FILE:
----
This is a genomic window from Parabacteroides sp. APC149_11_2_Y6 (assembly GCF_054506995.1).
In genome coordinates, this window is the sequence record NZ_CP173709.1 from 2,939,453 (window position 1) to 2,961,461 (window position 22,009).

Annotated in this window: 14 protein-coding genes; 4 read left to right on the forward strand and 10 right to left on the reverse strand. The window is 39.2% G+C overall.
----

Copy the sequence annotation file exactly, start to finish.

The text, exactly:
This is a genomic window from Parabacteroides sp. APC149_11_2_Y6 (assembly GCF_054506995.1).
In genome coordinates, this window is the sequence record NZ_CP173709.1 from 2,939,453 (window position 1) to 2,961,461 (window position 22,009).

Annotated in this window: 14 protein-coding genes; 4 read left to right on the forward strand and 10 right to left on the reverse strand. The window is 39.2% G+C overall.